Ye Olde Arts Journalism
Watching the travails of print journalism, and spending time with Doug McLennan (which I do because of our shared involvement with the National Arts Journalism Program, my contributing all too rarely to a blog on his ArtsJournalism site and because he's a friend), one spends a lot of time pondering the future of arts writing on the Internet. A worthy subject for pondering, to be sure. But with all due respect to Marshall McLuhan, sometimes the message does, or should, trump the medium.
By that I mean that it's easy to overlook what one traditionally considered with arts journalism, and what the old, once lavishly funded NAJP used to do: foster the actual quality of the criticism and reporting of the arts. (In fairness, Doug still does that, too, especially with the various NEA institutes for theater critcism and that of the other arts.) It's tempting now to question the place of the seemingly burgeoning arts-journalism programs, mostly Masters programs, at our leading universities. They can't all be just places to park recent college grads who don't know what to do with themselves and who don't want to go to film school and whose parents have money.
What these programs do, aside from maybe helping aspiring journalists make contacts, is hone basic skills. Good writers may have an innate gift. But that gift can be polished. Knowing about the field you aspire to criticize; getting the facts right; learning how to dig for facts when their possessor doesn't want to divulge them; writing on deadline -- all these are craft skills. Instruction (or, for a lot of us, on-the-job practice) can count for a lot, no matter whether the end result appears in print or on line.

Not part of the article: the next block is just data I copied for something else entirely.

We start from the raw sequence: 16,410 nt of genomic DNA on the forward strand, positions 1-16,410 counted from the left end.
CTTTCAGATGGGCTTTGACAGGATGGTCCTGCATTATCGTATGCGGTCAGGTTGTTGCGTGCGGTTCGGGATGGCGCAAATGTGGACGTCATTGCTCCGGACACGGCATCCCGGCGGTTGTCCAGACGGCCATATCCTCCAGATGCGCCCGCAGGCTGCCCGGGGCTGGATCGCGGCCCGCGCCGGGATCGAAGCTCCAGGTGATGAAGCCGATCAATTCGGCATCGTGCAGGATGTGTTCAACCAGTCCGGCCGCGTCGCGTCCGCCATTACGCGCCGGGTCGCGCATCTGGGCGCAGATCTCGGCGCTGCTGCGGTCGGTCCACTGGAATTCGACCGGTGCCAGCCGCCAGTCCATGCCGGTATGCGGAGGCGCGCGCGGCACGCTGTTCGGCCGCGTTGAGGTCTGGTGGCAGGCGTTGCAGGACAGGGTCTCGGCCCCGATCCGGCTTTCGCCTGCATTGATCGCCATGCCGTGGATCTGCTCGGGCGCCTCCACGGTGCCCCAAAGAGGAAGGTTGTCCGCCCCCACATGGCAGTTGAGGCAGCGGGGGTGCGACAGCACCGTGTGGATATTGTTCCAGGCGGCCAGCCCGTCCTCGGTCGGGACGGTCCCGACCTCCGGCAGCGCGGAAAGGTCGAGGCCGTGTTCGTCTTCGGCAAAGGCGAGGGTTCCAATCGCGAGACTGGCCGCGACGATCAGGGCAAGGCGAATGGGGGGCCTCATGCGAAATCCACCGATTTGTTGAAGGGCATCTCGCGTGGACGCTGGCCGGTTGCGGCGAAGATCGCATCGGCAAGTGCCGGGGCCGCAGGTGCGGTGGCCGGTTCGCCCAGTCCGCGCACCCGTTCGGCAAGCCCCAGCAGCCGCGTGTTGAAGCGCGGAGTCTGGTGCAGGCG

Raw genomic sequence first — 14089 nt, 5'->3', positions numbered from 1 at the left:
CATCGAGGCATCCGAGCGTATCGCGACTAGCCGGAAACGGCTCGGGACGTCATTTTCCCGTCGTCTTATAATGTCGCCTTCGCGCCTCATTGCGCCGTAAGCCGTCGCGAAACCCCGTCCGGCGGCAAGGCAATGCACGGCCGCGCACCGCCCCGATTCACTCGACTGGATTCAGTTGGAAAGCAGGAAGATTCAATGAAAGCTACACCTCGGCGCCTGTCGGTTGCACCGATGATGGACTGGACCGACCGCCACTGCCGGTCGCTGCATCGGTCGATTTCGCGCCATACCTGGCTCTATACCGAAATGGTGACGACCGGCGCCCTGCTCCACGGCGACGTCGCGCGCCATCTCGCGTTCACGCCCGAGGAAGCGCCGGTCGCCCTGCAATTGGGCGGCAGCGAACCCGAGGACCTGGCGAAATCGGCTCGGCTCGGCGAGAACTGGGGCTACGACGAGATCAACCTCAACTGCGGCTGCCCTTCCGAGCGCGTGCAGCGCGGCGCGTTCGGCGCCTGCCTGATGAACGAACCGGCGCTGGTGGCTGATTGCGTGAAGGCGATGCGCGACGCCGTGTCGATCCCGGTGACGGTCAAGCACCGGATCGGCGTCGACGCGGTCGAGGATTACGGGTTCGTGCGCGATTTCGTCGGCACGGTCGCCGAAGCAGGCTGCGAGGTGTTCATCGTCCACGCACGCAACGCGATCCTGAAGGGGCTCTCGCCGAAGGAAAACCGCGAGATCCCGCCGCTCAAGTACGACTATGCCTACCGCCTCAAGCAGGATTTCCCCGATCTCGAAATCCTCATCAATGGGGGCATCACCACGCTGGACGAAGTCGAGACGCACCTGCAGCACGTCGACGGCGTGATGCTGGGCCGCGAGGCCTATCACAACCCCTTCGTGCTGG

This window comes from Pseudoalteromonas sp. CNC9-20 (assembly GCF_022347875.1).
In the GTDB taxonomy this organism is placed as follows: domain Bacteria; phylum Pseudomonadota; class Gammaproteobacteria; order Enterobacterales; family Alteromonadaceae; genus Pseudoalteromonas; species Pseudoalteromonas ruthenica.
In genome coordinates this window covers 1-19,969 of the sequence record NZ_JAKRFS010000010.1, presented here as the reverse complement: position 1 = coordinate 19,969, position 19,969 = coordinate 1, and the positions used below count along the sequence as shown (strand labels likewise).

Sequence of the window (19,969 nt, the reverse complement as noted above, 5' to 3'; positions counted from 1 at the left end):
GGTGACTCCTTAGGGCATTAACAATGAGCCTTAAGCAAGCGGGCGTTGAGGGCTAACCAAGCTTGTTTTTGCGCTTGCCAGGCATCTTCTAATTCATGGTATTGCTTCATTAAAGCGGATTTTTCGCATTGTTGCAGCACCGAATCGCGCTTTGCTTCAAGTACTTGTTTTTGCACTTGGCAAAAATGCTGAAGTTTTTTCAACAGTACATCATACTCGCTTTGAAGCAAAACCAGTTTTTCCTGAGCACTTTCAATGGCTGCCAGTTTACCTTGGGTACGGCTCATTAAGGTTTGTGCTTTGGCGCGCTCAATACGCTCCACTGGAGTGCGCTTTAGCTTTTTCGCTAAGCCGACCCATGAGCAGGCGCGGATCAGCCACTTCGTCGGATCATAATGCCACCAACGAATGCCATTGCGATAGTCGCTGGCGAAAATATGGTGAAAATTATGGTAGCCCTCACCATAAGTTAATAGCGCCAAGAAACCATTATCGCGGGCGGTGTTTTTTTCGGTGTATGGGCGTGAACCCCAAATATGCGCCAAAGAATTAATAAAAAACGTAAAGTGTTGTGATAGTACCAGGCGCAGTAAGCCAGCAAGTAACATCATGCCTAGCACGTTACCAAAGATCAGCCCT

So while we fret about the loss of formerly well-paying jobs and consider alternate business models, it's salutary just occasionally to remember that good criticism and good arts reporting need to be sustained, too, and to have a little faith that the need for those skills will seem so self-evident to society that ways will have to be found to support them.
Speaking of retro, qualified kudos to City Arts NYC (or however you spell it; the logo is too fancy to tell), a new monthly arts publication, its third (May) issue now out. Essentially a repository of arts writers who filled the back pages (and often, some of the front page) of the recently terminated New York Sun, City Arts offers articles, essays, reviews and listings. The Sun, a neo-con rag sustained against all economic good sense by right-wing supporters who wanted a New York vanity outlet, specialized in the high arts, lots of it, which suited its political stance (pro standards and classics and purity, anti messy populism and transgressive innovation). Some of its writers were pretty good, some not so hot (and some also in the New Criterion and, now, the New York Post). But one had to admire (from way across the ideological divide) any publication, no matter how quixotically, that devoted so much attention to the arts. And now City Arts is trying to carry on the crusade.
It will be interesting to see if they can keep it going. It's published by Manhattan Media, which also puts out the New York Press and a clutch of neighborhood tabloids. I haven't seen the Press for awhile, but it used to be cranky-rightwing-libertarian, though with more of a pop slant in its arts coverage. Whether Manhattan Media or City Arts makes money or has any reasonable hope of making money or is once again propped up by a political agenda, I know not. It has a web site (www.cityartsny.info), but that echoes the print version. So this seems another exercise in retro business models and old-fashioned arts coverage. Can it plant the flag for its kind of fustian "universal" quality in an era so obsessed with hipness and progressiveness and the Internet? We shall see.